Heart-breaking photo of helpless blonde seal being strangled by fishing net that cuts into its neck exposes reality of plastic pollution in Britain
The heart wrenching moment a blonde seal was strangled by a fishing net on the Norfolk coast has been captured on camera.
IT consultant, Geoff Smith, 54, captured the photograph which illustrates the reality of plastic pollution.
The seal can be seen with a thick blue net wrapped around its neck, seemingly impossible for the seal to remove this alone.
This is the tragic scene of a blonde seal who has been caught in a plastic fishing net at Horsey Gap on the Norfolk Coast
The animal appeared to have red blotches around his neck, possibly caused by the net cutting into its flesh
Mr Smith ed seal rescue charity Friends of Horsey Seals, but the animal was able to escape into the sea, avoiding volunteers who wanted to cut him free from the net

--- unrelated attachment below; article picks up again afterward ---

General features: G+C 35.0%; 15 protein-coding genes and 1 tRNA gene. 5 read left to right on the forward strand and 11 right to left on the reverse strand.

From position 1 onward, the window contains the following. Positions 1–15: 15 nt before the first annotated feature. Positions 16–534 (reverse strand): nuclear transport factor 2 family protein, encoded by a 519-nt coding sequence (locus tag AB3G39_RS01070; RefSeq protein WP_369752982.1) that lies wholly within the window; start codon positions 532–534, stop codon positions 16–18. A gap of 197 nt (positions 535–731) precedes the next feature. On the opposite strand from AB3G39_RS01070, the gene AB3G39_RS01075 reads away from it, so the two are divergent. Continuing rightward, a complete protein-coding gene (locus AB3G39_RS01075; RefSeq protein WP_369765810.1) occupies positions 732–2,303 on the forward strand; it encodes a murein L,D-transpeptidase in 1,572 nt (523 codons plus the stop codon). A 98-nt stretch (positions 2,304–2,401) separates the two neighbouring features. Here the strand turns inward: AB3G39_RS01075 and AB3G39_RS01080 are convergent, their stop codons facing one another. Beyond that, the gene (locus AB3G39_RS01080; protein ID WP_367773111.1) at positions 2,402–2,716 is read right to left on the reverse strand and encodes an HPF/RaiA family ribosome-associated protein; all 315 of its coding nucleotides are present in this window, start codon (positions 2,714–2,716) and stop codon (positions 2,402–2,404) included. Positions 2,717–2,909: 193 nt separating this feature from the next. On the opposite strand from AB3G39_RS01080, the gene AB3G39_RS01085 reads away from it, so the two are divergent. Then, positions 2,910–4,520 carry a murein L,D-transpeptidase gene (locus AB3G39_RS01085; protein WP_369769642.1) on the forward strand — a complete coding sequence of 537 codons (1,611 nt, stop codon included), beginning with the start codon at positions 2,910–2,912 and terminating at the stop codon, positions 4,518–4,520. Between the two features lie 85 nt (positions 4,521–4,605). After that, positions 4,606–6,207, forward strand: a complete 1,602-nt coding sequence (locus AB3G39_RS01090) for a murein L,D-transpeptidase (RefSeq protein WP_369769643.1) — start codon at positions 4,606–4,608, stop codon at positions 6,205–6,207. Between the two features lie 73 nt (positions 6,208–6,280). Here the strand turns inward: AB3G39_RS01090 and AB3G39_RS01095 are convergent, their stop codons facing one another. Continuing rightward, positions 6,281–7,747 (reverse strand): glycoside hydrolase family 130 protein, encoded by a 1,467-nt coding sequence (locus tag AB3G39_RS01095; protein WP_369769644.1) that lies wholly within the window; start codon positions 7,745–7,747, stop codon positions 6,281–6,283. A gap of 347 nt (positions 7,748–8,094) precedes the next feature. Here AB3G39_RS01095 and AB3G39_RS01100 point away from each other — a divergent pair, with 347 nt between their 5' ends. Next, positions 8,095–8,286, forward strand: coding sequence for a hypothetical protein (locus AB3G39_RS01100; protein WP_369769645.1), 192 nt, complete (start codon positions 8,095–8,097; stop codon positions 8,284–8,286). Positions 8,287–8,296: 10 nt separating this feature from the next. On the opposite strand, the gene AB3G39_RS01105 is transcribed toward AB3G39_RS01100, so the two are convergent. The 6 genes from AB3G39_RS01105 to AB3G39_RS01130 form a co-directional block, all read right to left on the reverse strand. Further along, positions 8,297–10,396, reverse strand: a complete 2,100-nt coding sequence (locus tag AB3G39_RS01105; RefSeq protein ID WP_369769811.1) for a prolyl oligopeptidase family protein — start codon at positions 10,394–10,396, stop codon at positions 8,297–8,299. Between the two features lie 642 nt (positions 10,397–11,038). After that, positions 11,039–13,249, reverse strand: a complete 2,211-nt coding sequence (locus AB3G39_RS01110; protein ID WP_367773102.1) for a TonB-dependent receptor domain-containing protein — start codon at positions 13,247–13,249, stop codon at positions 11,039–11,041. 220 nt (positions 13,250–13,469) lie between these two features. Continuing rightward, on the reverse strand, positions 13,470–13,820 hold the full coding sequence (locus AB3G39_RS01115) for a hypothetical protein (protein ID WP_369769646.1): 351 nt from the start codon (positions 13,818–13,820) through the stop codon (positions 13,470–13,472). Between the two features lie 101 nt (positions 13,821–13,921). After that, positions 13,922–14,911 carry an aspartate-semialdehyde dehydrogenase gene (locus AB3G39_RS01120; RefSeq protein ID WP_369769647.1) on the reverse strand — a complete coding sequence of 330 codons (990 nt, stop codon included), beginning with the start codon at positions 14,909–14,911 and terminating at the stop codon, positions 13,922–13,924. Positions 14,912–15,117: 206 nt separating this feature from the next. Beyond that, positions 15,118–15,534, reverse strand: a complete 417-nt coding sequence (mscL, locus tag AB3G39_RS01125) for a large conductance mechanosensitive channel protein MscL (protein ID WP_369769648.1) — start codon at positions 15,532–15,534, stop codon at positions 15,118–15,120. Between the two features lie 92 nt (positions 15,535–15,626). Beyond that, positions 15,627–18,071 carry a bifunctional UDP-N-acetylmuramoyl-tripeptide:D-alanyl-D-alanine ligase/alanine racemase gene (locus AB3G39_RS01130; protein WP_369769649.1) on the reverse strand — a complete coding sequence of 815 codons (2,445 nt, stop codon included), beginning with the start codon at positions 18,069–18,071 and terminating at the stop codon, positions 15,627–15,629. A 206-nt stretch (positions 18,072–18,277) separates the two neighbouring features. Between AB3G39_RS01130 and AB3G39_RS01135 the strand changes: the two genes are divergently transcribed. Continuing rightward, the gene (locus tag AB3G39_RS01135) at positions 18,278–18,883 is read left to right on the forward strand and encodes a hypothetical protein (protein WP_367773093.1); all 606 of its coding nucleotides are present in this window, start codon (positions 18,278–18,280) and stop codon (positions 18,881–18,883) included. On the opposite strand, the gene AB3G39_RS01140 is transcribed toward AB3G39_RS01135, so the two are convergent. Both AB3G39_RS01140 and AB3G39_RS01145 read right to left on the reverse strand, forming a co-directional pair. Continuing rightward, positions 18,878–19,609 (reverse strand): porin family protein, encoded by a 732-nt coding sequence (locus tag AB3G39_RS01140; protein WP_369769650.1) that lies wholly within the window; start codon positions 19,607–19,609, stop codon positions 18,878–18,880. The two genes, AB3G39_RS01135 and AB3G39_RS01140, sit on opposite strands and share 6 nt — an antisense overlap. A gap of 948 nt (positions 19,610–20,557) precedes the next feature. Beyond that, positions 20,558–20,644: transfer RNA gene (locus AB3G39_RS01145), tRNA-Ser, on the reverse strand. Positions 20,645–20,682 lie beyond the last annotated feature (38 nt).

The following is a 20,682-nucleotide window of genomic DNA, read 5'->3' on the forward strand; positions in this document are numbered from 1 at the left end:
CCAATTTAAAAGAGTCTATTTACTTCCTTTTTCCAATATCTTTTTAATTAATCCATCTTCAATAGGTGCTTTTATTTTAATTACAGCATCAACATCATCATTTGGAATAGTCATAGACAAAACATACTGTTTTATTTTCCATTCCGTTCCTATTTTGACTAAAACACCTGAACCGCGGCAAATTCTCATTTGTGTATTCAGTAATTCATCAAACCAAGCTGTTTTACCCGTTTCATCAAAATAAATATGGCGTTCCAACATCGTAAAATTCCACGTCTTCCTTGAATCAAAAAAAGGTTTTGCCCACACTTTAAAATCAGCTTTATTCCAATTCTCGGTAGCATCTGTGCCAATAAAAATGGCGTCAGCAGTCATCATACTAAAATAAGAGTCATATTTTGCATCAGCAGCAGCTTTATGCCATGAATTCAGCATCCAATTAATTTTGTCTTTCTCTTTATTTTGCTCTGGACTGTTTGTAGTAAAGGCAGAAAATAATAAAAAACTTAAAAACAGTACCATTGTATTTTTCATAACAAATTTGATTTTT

Mr Smith ed seal rescue charity Friends of Horsey Seals to inform them of the seal – but the mammal managed to give volunteers who tried to catch him the slip, and disappeared back into the sea.
Mr Smith, from Ipswich said: ‘You could see that the seal‘s neck was cut and that the seal had grown since getting tangled in the netting.
Photographer Geoff Smith said: ‘Mr Smith, from Ipswich said: ‘You could see that the seal‘s neck was cut and that the seal had grown since getting tangled in the netting. ‘It‘s a tragedy that waste has been a blight on wildlife caused by our carelessness and laziness, both of which can be avoided by raising awareness and educating people and industry on the real consequences of their actions.‘
‘It‘s a tragedy that waste has been a blight on wildlife caused by our carelessness and laziness, both of which can be avoided by raising awareness and educating people and industry on the real consequences of their actions.‘
David Vyse, from Friends of Horsey Seals, said: ‘The injured seals tend to stay close to the sea as they are limited with movement or stay inside the colony for safety.
‘When a human comes close, it will either quickly enter the sea, or move with the colony to ‘safety‘.
‘We have spotted this seal a few times since the photo was taken in February, and it seems to be eating well.